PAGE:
Monday, June 01, 2009


So Tom and I went to Sullivan's on Saturday for lunch, the place I've told you always reminds me of the 1950's outdoor diners of Happy Days.

All was quiet and sweet on the deck above the river when along came a mom and her five-year-old (I'm guessing) daughter. Before even ordering, they came to the rail near us to see the water and the occasional duck or two below. I could tell the daughter loved Sullivan's for its river and ducks like I do. Soon they left to order their lunch, then sat at a table very near the Order Here Window.

Uh-oh. The little girl began crying, shrieking, "I want to sit by the water! I want to sit by the water!" Well, this went on and on (and on), for the mom appeared to be taking her stand by making them wait for their food well away from the river.

As the noisy moments crawled by, Tom and I looked at each other, sighed, rolled our eyes, then began discussing what the mom should have done rather than subject the rest of us to her daughter's screams. At one point, the mom took her daughter to their car (just a few feet away from us), but the daughter just stood outside of the car with her mom and continued wailing her best rendition of the pitiful cry which most 5-year-olds can do most professionally. Eventually (felt like years) their order was ready, they sat at a table near the water and the girl happily ate her hamburger, not murmuring even one little word--and probably thinking, "Just cry long enough and loud enough and I'll get my way."

Sigh.

So what would I have done had this been me and a young Naomi? At Naomi's very first suggestion that we sit by the water and wait instead (and had she been the type to throw fits, which, of course, she wasn't because we took care of that at a much earlier age), I would have kept the upper hand and said, "Okay, listen. If you can be quiet for one whole minute, we'll go to the tables by the water and wait instead." Then I'd have looked at my watch and said, "Ready? Okay, start."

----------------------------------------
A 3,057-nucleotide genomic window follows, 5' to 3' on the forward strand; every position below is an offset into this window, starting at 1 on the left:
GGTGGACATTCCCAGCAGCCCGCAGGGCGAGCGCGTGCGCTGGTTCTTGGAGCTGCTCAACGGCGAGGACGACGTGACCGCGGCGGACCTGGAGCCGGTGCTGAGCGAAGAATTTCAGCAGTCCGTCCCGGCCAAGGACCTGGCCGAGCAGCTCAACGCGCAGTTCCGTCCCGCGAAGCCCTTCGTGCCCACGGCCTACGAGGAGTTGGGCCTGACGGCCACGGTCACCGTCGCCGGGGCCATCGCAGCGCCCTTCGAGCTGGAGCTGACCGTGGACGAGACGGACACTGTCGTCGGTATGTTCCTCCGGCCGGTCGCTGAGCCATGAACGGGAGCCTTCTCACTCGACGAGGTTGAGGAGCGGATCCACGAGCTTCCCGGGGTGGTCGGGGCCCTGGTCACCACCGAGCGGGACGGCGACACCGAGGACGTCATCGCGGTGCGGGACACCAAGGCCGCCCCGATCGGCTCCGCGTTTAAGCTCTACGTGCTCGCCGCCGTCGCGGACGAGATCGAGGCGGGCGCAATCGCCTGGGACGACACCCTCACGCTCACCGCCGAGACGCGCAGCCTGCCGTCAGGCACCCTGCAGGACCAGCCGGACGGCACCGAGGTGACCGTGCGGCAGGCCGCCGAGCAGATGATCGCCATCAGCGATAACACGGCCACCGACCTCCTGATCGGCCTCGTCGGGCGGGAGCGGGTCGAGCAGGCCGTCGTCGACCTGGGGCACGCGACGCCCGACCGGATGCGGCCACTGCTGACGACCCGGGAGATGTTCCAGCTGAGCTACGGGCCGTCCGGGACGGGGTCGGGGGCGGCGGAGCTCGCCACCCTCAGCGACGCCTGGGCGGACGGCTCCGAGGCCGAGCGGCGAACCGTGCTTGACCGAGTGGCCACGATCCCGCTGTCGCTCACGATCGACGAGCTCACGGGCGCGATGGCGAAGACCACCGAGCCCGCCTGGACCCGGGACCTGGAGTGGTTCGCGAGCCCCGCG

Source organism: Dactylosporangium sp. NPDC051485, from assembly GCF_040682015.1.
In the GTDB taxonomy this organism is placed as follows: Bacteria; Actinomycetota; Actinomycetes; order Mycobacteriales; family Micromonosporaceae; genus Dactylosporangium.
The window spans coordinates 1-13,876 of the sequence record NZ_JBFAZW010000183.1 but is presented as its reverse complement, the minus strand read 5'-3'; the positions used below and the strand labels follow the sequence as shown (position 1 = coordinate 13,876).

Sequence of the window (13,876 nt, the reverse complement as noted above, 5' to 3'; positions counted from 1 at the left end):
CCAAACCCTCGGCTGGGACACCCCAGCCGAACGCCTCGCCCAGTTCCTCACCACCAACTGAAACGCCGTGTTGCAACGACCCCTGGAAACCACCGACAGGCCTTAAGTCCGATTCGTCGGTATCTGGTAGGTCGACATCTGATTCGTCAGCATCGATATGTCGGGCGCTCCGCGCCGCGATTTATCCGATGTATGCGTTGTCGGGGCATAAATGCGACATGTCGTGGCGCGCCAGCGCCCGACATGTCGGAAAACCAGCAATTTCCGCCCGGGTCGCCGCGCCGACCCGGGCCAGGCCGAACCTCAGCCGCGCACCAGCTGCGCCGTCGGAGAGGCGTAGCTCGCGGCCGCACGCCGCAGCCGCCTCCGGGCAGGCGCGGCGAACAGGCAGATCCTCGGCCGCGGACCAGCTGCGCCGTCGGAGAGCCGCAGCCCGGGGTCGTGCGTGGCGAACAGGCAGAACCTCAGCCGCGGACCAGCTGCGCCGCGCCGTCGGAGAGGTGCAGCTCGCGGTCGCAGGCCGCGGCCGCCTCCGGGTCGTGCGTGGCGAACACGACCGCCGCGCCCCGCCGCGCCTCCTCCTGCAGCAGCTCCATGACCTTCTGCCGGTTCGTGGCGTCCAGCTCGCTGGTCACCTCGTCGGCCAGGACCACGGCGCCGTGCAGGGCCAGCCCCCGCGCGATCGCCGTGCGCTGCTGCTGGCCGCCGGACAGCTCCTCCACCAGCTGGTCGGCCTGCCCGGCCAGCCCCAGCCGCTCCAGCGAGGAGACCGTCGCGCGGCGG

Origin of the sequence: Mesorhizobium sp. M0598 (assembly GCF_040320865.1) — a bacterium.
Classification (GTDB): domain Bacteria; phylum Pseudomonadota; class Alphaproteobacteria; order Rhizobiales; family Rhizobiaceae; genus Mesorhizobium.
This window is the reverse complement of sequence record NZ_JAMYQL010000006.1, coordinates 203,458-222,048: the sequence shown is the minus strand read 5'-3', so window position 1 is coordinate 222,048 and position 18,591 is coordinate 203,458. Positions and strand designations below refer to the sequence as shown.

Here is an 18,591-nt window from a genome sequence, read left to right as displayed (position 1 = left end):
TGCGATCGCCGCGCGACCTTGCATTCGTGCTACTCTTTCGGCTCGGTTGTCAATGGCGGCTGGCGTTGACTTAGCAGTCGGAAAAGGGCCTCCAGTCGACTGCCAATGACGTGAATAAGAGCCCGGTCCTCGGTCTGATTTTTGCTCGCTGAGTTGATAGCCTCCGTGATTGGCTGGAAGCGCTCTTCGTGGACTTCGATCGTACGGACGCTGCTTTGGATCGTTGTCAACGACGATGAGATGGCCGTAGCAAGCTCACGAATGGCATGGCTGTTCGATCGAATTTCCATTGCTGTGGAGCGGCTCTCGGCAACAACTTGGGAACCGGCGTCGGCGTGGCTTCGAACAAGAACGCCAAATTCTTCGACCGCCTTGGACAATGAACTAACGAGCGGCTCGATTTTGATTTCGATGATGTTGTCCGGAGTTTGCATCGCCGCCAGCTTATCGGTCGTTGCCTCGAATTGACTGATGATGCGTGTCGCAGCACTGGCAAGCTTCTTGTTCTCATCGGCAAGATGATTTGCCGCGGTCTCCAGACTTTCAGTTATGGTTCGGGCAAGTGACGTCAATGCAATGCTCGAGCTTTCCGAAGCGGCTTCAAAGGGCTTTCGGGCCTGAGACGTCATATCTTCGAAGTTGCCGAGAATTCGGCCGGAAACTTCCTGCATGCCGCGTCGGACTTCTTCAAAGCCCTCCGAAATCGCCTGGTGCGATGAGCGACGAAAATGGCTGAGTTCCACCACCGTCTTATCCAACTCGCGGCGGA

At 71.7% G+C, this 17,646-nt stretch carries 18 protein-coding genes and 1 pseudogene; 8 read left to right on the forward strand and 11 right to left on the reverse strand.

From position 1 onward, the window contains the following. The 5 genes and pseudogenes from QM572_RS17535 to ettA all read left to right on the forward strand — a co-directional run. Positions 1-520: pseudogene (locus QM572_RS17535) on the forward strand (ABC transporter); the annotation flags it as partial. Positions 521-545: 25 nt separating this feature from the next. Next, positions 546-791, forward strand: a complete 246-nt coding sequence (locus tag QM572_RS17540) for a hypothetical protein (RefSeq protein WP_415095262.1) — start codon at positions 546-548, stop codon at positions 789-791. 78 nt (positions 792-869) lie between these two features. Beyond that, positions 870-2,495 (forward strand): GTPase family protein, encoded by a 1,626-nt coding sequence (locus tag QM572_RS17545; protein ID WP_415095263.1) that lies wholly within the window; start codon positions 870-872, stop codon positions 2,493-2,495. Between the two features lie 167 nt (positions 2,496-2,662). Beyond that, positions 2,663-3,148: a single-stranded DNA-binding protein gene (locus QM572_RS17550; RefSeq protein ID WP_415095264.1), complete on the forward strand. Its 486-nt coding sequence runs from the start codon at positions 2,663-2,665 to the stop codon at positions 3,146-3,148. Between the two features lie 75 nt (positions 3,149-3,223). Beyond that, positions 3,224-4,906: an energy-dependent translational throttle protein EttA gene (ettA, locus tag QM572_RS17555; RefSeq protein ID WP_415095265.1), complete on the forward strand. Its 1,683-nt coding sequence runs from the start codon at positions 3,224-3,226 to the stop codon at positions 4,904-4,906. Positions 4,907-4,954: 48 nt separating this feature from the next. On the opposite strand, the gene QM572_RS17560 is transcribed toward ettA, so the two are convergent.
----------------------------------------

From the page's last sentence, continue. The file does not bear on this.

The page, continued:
Most likely Naomi could certainly have handled being quiet for a minute, it would have felt like a game with a prize in sight, then we'd have moved. And I, the mom, still would have been in charge, rather than the other way around. There would have been no 20 minutes of shrieking. No fits. No fighting to get her own way. And no Tom and Debra (and other customers) rolling their eyes and wishing this mom and her daughter would just float away.

No, the lesson would have been reinforced that if one is quiet and obedient, one might just get to do what one wishes.

Is parenting so hard? No. But it does take wisdom. It does require thinking ahead and always remembering just who is in charge here--and who is not.

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And what if Naomi had refused to be quiet for one minute and began shrieking to have her own way? I'd have quietly taken her to our car, either sat inside with her or stood outside beside the door, waited for our food, then taken it home. Thus reinforcing the lesson that people who shriek and wail for what they want, get the opposite result.

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